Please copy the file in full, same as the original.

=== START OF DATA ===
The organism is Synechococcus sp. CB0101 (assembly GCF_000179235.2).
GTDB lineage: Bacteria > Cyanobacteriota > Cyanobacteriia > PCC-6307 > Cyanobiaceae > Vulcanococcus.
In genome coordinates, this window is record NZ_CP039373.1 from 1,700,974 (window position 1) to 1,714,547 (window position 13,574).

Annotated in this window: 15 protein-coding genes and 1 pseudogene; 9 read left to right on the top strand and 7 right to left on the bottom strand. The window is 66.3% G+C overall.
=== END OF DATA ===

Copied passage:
The organism is Synechococcus sp. CB0101 (assembly GCF_000179235.2).
GTDB lineage: Bacteria > Cyanobacteriota > Cyanobacteriia > PCC-6307 > Cyanobiaceae > Vulcanococcus.
In genome coordinates, this window is record NZ_CP039373.1 from 1,700,974 (window position 1) to 1,714,547 (window position 13,574).

Annotated in this window: 15 protein-coding genes and 1 pseudogene; 9 read left to right on the top strand and 7 right to left on the bottom strand. The window is 66.3% G+C overall.